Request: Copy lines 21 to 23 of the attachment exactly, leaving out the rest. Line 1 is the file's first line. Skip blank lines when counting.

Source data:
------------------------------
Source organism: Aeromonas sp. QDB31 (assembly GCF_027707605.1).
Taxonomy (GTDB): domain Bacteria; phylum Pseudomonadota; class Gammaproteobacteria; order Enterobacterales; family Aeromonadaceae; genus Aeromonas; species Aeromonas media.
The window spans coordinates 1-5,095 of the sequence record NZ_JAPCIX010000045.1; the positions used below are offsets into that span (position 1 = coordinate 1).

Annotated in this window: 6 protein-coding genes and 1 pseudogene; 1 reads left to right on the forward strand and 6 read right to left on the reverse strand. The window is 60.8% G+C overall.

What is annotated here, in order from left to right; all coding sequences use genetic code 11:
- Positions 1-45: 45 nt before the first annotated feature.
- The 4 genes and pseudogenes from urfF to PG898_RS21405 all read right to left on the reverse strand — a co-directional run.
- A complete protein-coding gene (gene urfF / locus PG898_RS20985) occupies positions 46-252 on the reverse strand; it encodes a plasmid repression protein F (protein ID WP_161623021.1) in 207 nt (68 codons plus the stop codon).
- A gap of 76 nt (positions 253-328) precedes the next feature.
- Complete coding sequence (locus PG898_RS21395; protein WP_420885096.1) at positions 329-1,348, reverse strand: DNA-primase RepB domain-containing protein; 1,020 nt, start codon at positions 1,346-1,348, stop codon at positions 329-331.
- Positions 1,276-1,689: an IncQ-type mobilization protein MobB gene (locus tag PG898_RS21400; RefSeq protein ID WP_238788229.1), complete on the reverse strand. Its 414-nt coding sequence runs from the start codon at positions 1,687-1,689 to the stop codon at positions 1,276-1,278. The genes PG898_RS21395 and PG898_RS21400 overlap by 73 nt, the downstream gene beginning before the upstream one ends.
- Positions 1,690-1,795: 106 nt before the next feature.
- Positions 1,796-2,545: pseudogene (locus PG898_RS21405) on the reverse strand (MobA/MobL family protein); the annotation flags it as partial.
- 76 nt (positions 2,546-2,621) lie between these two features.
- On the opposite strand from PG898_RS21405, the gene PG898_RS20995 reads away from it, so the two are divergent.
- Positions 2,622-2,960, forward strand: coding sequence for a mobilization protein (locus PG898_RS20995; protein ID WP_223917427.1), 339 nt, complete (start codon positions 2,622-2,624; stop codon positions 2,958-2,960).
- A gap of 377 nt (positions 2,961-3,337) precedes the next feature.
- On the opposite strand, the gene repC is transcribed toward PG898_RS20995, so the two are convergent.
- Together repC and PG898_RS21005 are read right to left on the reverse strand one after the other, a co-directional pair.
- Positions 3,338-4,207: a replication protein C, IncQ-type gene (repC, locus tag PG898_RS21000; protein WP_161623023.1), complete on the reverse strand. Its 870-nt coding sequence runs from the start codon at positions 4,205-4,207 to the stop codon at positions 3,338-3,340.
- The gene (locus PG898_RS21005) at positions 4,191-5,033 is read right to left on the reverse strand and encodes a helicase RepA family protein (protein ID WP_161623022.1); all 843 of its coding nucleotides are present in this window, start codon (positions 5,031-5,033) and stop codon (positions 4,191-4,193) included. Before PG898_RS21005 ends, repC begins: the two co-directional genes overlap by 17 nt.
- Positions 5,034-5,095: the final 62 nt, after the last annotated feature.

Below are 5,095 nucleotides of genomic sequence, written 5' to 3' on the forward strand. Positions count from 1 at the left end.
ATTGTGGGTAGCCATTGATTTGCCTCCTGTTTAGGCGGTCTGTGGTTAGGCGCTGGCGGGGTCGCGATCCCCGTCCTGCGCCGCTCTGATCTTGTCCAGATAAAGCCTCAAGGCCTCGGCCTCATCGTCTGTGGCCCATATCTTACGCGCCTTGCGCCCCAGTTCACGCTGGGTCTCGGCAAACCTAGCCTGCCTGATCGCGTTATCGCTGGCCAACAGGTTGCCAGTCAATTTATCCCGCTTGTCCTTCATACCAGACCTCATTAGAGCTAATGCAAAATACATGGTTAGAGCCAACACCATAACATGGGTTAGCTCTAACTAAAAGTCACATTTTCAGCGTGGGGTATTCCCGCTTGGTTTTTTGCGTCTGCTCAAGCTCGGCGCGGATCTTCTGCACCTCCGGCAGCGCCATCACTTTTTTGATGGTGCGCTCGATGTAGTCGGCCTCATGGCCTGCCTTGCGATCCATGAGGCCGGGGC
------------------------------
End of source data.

- The gene (locus PG898_RS21005) at positions 4,191-5,033 is read right to left on the reverse strand and encodes a helicase RepA family protein (protein ID WP_161623022.1); all 843 of its coding nucleotides are present in this window, start codon (positions 5,031-5,033) and stop codon (positions 4,191-4,193) included. Before PG898_RS21005 ends, repC begins: the two co-directional genes overlap by 17 nt.
- Positions 5,034-5,095: the final 62 nt, after the last annotated feature.

Below are 5,095 nucleotides of genomic sequence, written 5' to 3' on the forward strand. Positions count from 1 at the left end.